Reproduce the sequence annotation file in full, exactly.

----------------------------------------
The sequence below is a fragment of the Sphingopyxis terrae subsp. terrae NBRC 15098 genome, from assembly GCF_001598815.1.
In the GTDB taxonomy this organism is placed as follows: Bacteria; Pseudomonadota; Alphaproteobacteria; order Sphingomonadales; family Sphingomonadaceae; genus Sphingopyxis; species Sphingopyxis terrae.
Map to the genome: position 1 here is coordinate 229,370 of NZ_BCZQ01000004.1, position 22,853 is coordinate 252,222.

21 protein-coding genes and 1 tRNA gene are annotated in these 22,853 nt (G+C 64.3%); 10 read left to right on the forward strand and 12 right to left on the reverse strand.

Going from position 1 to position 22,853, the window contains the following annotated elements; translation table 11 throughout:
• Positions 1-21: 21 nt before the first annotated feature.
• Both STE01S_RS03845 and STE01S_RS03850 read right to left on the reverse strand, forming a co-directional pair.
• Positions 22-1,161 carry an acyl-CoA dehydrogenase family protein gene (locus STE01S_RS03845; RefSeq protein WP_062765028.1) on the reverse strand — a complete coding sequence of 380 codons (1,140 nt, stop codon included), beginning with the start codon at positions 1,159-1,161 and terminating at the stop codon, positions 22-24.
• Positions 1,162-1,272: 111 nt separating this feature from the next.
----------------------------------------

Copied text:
The sequence below is a fragment of the Sphingopyxis terrae subsp. terrae NBRC 15098 genome, from assembly GCF_001598815.1.
In the GTDB taxonomy this organism is placed as follows: Bacteria; Pseudomonadota; Alphaproteobacteria; order Sphingomonadales; family Sphingomonadaceae; genus Sphingopyxis; species Sphingopyxis terrae.
Map to the genome: position 1 here is coordinate 229,370 of NZ_BCZQ01000004.1, position 22,853 is coordinate 252,222.

21 protein-coding genes and 1 tRNA gene are annotated in these 22,853 nt (G+C 64.3%); 10 read left to right on the forward strand and 12 right to left on the reverse strand.

Going from position 1 to position 22,853, the window contains the following annotated elements; translation table 11 throughout:
• Positions 1-21: 21 nt before the first annotated feature.
• Both STE01S_RS03845 and STE01S_RS03850 read right to left on the reverse strand, forming a co-directional pair.
• Positions 22-1,161 carry an acyl-CoA dehydrogenase family protein gene (locus STE01S_RS03845; RefSeq protein WP_062765028.1) on the reverse strand — a complete coding sequence of 380 codons (1,140 nt, stop codon included), beginning with the start codon at positions 1,159-1,161 and terminating at the stop codon, positions 22-24.
• Positions 1,162-1,272: 111 nt separating this feature from the next.